With shooting over for the giving upper deck


shooters and officials was Robert Pooley, of Pooley Sword Ltd, which took over as leading sword supplier to the Armed Forces when Wilkinson Sword moved out of the business in 2005. Also attending was Mike Elms,


father of the late Cpl Liam Elms. Liam Elms died on New Year’s


“Competition is the spur – it adds that element of pressure which would be present in a combat situation. “A lot of what we do here is not just lying prone firing a rifle – it’s fire-and-move from a range of positions, standing, kneeling or squatting. “Here we give a range of


situations which they may find themselves in.


metres, so if you need to shoot an enemy at long range, you know you can hit them. “Then perhaps you move in and come into contact; you repulse an attack, then you counter attack. “Though you are on a static


range you are reproducing those scenarios.


“There are gallery targets, but also electronic pop-up targets, and a range of close-quarter targets, right forward to a few metres with a pistol – testing the kind of skills you would want when you are training for boarding parties.” The Navy works with its Army and RAF counterparts to develop combat shooting skills to make them more relevant to the front line, in part using input from individuals who are just back from the front.


that there are only 27 here when we have space for 60,” added Cdr Magan. WO Newell, the Queen’s Medal


● A competitor checks his rifl e sight on the Century Range at Bisley Bisley results Stewart Cup: Naval Air


Command (NAC); Herbert- Smith Challenge Cup: RN; Generals


Gravesend Cup: NAC; Trotter Cup: NAC; RAOC Challenge Cup: NAC; Air Arm Cup: RN; Chatham


Devonport Cup: Plymouth;


Cup: Plymouth; Cup: NAC;


● (Above and below) Weapons instruction and practice at Tipner


Portsmouth Cup: NAC; Inter- Command Rifle Cup: NAC; Pete Bloom Trophy: RN; Generals Prize: NAC; Inter- Command Revolver Cup: RM; Bounton Cup: RN; Hutton Trophy: RM; Queen’s Medal: Lt Anderson; Ramsay Trophy and Silver Salver: Lt Anderson; Hutton Tankard (Service Rifle): Lt Anderson; Simbang Cup and Silver Salver: Lt Anderson; Keymer Cup and Silver Salver: CPO Kendall; Kendall Shield and Silver Salver: Lt Anderson; RMRA


75th Anniversary


Trophy: Lt Anderson; Bounton Revolver and Silver Salver: Cpl Inglis; Queen’s Medal Tyro ‘Runner Up’ Silver


Salver: LAET Brown; ETR Champion Silver Salver: Lt Anderson;


Pistol Tyro Champion Silver Salver: Cpl Dolecki; Pistol Tyro ‘Runner Up’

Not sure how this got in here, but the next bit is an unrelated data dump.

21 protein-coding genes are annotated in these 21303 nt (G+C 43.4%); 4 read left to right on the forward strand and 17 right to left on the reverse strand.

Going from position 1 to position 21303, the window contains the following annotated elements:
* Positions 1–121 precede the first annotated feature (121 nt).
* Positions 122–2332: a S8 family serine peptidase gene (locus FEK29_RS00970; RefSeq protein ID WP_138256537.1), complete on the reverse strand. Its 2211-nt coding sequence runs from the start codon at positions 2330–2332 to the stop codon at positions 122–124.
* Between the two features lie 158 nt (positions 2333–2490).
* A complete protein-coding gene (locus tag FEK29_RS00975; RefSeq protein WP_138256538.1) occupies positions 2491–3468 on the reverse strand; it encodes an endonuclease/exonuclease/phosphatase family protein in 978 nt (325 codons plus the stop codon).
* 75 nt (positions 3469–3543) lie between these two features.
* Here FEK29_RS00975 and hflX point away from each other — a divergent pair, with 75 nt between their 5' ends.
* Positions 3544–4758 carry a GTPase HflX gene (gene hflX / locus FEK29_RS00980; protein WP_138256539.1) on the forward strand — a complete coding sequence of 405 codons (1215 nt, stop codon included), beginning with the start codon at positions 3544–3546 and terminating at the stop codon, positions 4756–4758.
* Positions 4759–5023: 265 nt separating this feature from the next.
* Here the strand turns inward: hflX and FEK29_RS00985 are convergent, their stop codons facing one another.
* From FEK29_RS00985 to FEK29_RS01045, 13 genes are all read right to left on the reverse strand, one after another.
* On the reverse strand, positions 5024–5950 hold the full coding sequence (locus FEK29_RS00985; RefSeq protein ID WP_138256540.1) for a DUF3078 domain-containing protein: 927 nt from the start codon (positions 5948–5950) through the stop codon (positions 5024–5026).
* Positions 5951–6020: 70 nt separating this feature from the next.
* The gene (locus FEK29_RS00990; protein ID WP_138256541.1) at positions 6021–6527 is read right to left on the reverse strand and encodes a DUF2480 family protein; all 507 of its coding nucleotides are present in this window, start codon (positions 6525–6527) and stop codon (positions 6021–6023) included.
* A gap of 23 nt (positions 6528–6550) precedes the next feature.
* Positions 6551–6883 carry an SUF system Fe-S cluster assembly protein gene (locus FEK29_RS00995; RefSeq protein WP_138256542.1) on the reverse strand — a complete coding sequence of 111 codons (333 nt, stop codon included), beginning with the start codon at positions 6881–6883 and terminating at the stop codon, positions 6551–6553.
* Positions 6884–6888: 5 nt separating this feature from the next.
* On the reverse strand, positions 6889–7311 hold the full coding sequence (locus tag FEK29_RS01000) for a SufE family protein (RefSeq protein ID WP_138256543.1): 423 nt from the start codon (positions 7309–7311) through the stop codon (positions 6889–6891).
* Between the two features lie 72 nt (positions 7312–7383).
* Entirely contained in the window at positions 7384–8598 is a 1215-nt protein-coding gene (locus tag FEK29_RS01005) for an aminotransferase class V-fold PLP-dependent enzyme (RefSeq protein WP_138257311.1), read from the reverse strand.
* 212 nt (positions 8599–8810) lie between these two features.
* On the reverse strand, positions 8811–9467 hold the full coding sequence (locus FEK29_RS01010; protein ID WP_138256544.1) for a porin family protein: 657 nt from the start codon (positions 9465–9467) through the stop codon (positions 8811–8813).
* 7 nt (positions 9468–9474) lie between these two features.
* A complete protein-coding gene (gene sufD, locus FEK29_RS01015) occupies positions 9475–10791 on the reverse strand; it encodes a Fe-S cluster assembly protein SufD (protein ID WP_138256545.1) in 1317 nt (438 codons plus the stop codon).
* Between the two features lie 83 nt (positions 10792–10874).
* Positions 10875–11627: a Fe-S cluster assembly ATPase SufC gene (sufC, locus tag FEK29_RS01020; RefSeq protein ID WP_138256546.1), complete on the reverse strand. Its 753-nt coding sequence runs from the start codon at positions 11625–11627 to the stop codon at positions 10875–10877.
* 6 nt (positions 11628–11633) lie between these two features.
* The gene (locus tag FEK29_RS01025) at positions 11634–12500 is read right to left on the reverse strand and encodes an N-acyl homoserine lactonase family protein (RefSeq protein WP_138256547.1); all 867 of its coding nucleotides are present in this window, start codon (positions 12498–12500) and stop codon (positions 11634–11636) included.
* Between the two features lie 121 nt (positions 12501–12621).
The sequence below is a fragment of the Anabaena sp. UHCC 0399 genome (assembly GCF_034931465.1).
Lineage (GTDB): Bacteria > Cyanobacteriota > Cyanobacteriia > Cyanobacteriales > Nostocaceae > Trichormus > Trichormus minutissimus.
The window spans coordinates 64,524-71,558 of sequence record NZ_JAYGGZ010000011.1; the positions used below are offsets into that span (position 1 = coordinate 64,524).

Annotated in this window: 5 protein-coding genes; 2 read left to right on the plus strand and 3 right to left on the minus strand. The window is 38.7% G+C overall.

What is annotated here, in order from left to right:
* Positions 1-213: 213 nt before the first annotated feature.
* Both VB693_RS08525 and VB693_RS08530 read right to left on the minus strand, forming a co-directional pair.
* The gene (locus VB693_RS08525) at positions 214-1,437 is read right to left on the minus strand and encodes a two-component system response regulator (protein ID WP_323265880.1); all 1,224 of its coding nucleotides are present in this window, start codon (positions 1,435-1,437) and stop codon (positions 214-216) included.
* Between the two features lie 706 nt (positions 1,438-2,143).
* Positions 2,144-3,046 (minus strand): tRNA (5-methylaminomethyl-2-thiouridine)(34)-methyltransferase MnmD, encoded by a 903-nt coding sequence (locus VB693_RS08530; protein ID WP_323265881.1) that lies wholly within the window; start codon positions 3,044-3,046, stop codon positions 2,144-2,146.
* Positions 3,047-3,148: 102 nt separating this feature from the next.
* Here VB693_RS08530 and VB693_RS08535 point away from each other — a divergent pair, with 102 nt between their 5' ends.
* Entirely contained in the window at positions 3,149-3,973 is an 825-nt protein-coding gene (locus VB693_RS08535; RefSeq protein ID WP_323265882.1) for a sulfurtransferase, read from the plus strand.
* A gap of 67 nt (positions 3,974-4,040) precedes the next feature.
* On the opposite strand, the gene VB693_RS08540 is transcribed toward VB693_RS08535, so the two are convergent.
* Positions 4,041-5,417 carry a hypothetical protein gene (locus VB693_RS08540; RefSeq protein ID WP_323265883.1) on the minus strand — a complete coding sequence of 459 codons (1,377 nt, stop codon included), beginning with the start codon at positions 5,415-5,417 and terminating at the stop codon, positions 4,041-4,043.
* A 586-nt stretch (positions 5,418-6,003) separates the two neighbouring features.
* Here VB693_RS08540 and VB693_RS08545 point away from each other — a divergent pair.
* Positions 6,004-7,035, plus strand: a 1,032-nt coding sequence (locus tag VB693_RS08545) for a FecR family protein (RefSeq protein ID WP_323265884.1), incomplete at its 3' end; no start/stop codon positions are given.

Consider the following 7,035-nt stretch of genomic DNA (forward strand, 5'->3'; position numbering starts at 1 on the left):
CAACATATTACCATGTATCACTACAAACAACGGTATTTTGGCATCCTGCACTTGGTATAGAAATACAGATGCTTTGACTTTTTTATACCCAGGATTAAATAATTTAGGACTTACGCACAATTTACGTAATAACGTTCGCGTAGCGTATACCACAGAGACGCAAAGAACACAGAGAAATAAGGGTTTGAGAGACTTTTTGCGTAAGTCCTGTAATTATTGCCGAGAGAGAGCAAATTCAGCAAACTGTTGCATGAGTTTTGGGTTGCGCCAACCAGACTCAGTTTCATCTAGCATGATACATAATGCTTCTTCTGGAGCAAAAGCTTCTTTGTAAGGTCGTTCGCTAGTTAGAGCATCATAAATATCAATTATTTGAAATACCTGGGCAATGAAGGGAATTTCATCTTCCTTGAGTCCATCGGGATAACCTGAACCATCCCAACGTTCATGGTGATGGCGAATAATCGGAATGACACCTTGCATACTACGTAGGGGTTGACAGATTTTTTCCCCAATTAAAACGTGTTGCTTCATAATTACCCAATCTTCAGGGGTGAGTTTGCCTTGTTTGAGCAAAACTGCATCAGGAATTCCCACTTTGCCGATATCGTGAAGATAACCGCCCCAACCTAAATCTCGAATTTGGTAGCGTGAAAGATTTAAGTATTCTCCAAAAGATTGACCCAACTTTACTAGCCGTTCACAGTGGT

Silver Salver:


Gy Sgt Schuster; RNRA 50th Anniversary Cup: Lt Anderson; Tyro FIBUA Champions Salver: WO2 Pritchard RM; Tyro


FIBUA ‘Runner Up’


Salver: C/Sgt Mitchell; Tyro Gallery Champions Salver: LAET Brown; Tyro


Gallery


‘Runner Up’ Salver: Cpl Inglis; Tyro ETR Champions Salver: 2/Lt Thomas RM; Tyro ETR ‘Runner Up’ Salver: Cpl Inglis; Top Tyro Rifle – RN: LAET Brown; Top Tyro Rifle – RM: Cpl Inglis; GB Bars 2009: CPO Kendall (capt), WO1 Wharton (adj), Lt Anderson, WO1 Newell; Aldershot Cup: RN; Georges Trophy: CPO Kempster; Fallen Comrades Trophy: RM; Herbert Lott: PARA – PO Robinson, PASARA – CPO Heywood, NACRA – Lt Anderson, RMRA – WO2 Pritchard RM, Chairman’s – WO1 Wharton; Bisley Cup: Lt Anderson.


Pictures: LA(Phot) Chris Mumby (Bisley) and LA(Phot) Arron Hoare (Tipner)


“Which is why it is so frustrating “They shoot from up to 500


Eve in 2008 while on patrol with Zulu Coy, 45 Cdo, in Helmand, and a new prize dedicated to his memory – the Fallen Comrades Trophy – was won, perhaps as it should have been, by the Royals. The competition,


by Infonic, is a timed event representing the evacuation of a casualty, a resupply of ammunition and a final target shoot. “Shooting was a big part of


Liam’s life,” said his father. “He last competed at Bisley in


2006, and he loved shooting – he was in the RM team. “I feel very proud today.” Deputy CINC Fleet Vice Admiral Richard Ibbotson spoke to competitors about the upcoming role of the Royal Navy in Herrick 14 in Afghanistan. The admiral noted that it


sponsored


involved far more than just a brigade of fighting men – there were numerous support roles, such as medical and logistics, which would see sailors going through OPTAG (‘Operational Training and Advisory Group’, now an outdated title – its correct name is


Training or IPDT, but the old user-friendly monicker lives on). RNRMRA


Admiral Philip Wilcocks picked up a point made by Vice Admiral Ibbotson, saying: “The key thing is that the Navy must benefit from your presence here. “Actively go


other people improve their marksmanship.” Which brings us neatly


● Queen’s Medal rivals on the Century Range at Bisley


out and help Portsmouth and a two-week to president Individual Pre-Deployment Rear